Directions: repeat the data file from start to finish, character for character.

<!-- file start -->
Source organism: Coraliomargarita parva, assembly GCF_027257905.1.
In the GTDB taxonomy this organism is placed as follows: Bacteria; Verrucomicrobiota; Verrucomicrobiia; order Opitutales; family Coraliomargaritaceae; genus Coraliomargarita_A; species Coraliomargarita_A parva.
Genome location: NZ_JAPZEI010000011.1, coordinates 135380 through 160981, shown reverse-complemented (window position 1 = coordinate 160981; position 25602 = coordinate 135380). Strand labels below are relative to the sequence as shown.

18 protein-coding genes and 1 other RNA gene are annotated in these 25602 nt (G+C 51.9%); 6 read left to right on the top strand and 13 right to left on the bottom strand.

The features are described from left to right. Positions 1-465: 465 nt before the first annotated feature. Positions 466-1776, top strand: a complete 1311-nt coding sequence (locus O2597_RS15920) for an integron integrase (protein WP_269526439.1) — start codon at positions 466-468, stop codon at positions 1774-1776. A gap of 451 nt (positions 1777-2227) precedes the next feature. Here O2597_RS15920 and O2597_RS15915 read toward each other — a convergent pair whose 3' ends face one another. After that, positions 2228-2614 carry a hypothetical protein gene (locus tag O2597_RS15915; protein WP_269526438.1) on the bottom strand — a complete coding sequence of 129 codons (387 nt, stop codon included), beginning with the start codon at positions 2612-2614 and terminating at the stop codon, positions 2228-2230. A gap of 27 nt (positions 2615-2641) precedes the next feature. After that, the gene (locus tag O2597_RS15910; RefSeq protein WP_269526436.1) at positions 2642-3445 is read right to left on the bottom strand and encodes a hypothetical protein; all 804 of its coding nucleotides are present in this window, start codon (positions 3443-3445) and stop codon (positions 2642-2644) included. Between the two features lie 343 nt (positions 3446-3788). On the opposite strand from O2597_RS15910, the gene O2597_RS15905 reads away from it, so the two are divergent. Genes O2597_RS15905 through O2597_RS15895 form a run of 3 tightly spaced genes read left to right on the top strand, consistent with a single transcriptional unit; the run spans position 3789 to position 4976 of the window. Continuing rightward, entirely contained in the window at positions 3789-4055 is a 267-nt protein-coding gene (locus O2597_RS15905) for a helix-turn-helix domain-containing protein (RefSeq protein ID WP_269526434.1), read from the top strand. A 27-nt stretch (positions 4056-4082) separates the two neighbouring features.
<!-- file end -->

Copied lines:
Source organism: Coraliomargarita parva, assembly GCF_027257905.1.
In the GTDB taxonomy this organism is placed as follows: Bacteria; Verrucomicrobiota; Verrucomicrobiia; order Opitutales; family Coraliomargaritaceae; genus Coraliomargarita_A; species Coraliomargarita_A parva.
Genome location: NZ_JAPZEI010000011.1, coordinates 135380 through 160981, shown reverse-complemented (window position 1 = coordinate 160981; position 25602 = coordinate 135380). Strand labels below are relative to the sequence as shown.

18 protein-coding genes and 1 other RNA gene are annotated in these 25602 nt (G+C 51.9%); 6 read left to right on the top strand and 13 right to left on the bottom strand.

The features are described from left to right. Positions 1-465: 465 nt before the first annotated feature. Positions 466-1776, top strand: a complete 1311-nt coding sequence (locus O2597_RS15920) for an integron integrase (protein WP_269526439.1) — start codon at positions 466-468, stop codon at positions 1774-1776. A gap of 451 nt (positions 1777-2227) precedes the next feature. Here O2597_RS15920 and O2597_RS15915 read toward each other — a convergent pair whose 3' ends face one another. After that, positions 2228-2614 carry a hypothetical protein gene (locus tag O2597_RS15915; protein WP_269526438.1) on the bottom strand — a complete coding sequence of 129 codons (387 nt, stop codon included), beginning with the start codon at positions 2612-2614 and terminating at the stop codon, positions 2228-2230. A gap of 27 nt (positions 2615-2641) precedes the next feature. After that, the gene (locus tag O2597_RS15910; RefSeq protein WP_269526436.1) at positions 2642-3445 is read right to left on the bottom strand and encodes a hypothetical protein; all 804 of its coding nucleotides are present in this window, start codon (positions 3443-3445) and stop codon (positions 2642-2644) included. Between the two features lie 343 nt (positions 3446-3788). On the opposite strand from O2597_RS15910, the gene O2597_RS15905 reads away from it, so the two are divergent. Genes O2597_RS15905 through O2597_RS15895 form a run of 3 tightly spaced genes read left to right on the top strand, consistent with a single transcriptional unit; the run spans position 3789 to position 4976 of the window. Continuing rightward, entirely contained in the window at positions 3789-4055 is a 267-nt protein-coding gene (locus O2597_RS15905) for a helix-turn-helix domain-containing protein (RefSeq protein ID WP_269526434.1), read from the top strand. A 27-nt stretch (positions 4056-4082) separates the two neighbouring features.